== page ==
Guardianship in Missouri
Guardianship in Missouri
A guardian is a person who has been appointed by the court to have care and custody of a child or an adult who has been determined by a court to be incapacitated. Before appointing a guardian, the court must first determine incapacity. Incapacitated is defined as:
“One who is unable by reason of any physical, mental, or cognitive condition to receive and evaluate information or to communicate decisions to such an extent that the person, even with appropriate services and assistive technology, lacks capacity to manage the person's essential requirements for food, clothing, shelter, safety or other care such that serious physical injury, illness, or disease is likely to occur.”
The guardian of the incapacitated person, also known as a ward, must make decisions relative to the ward’s care, treatment, shelter, education and support. Some examples of this is where the ward lives and which doctor the ward will see. The guardian usually provides financially as well.
Anyone can petition the court for guardianship. When it comes to children under the age of 18, a parent has first priority. For children over the age of 14 with no qualified living parent, a court will consider a person chosen by the minor unless the appointment is contrary to the minor’s best interest. For incapacitated adults, the guardian can be chosen by the adult if, at the time of hearing, the adult is able to communicate a reasonable choice. If unable to choose the guardian, the court will look at whether there is a durable power of attorney or any other document that may have been signed by the incapacitated person and signed my witnesses. If this does not exist, family members can petition to become guardian, or any other eligible person or organization qualified to serve.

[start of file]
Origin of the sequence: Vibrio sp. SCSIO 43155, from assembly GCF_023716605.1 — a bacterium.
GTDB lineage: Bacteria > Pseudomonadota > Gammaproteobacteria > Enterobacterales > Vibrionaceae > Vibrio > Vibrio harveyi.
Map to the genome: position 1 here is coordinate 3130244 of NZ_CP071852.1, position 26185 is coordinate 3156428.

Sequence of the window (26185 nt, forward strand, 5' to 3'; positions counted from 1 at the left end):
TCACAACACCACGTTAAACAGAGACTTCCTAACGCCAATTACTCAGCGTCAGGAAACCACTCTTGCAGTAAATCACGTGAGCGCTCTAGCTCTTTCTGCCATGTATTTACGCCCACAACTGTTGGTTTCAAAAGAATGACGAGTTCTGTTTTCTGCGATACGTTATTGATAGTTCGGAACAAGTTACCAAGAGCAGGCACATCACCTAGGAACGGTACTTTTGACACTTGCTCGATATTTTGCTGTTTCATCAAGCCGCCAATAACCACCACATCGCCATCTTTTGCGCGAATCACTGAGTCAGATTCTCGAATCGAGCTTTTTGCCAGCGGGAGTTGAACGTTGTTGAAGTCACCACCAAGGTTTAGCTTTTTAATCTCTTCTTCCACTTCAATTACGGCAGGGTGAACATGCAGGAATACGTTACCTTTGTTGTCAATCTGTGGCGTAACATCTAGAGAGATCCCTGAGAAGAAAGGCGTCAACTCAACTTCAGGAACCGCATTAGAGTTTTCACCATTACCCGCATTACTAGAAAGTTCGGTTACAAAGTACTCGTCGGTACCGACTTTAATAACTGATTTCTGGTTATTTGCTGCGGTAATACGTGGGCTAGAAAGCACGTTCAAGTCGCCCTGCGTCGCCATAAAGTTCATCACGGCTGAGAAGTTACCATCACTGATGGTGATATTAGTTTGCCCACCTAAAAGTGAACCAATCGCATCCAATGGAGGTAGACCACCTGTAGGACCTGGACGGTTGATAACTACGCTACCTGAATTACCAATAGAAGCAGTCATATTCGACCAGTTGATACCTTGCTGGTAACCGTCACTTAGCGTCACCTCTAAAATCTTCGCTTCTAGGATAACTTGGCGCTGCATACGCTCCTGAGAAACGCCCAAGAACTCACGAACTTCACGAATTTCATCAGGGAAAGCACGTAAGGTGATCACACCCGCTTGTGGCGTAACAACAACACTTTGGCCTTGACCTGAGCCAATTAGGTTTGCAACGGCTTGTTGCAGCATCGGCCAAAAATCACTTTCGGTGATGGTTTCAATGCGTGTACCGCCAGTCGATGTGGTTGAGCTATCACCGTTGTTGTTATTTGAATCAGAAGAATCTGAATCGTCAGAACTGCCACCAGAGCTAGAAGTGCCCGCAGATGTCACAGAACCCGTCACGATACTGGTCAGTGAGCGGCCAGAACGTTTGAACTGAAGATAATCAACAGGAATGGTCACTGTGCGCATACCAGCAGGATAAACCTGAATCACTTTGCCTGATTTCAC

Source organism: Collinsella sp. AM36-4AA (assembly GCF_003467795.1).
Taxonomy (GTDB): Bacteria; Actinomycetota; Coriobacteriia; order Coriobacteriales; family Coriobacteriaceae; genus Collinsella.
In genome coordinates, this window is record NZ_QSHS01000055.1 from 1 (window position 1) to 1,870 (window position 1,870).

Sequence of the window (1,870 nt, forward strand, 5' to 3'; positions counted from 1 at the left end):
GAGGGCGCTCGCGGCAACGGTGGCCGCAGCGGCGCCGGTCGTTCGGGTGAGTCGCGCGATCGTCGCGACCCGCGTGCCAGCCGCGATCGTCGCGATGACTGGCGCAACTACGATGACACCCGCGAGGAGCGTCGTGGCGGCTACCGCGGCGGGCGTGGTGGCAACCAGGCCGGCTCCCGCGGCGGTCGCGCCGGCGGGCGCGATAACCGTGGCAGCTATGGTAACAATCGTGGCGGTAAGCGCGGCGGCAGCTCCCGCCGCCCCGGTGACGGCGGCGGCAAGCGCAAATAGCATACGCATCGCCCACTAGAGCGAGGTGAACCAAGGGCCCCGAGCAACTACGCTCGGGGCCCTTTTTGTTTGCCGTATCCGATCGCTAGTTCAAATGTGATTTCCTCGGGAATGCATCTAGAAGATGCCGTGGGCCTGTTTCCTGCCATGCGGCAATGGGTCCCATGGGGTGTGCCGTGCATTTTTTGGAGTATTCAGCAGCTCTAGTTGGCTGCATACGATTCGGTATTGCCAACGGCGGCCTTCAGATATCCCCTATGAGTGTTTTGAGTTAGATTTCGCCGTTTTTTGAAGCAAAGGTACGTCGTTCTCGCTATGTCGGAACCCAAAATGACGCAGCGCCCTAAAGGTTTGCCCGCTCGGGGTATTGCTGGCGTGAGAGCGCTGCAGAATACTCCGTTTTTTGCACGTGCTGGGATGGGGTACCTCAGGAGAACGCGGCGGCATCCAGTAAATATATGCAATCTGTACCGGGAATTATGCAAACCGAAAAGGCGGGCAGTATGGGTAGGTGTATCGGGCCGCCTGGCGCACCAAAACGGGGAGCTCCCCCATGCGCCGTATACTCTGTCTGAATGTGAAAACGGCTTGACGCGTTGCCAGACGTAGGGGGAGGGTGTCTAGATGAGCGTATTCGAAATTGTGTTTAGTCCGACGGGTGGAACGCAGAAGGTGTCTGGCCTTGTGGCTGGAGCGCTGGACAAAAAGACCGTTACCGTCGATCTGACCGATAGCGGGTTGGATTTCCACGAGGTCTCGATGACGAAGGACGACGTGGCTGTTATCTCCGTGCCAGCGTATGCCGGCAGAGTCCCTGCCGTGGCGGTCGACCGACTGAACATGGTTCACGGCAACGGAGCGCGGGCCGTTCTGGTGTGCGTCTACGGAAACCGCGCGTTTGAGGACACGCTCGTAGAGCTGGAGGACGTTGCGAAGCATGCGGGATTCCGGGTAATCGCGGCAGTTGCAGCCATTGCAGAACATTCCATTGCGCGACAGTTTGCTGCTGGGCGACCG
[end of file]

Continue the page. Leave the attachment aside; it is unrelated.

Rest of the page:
Because a guardianship restricts the ward’s freedom, before appointing a guardian, the court shall consider whether the individual’s needs may be met without the necessity of the appointment of a guardian by a less restrictive alternative. There are many alternatives to guardianship.
If you are considering filing for guardianship, a petition must be filed in the probate division of the circuit court in the county where the incapacitated person lives. The petition must state in detail why a guardian is needed. All interested parties must then be served with the petition. Interested persons are typically family members. Anyone can object to a guardianship. Either way, a hearing will be held to take up the petition and objections, if any.
If you are seeking a guardianship, we can help. Call us at 816-774-1107 to schedule a free consult.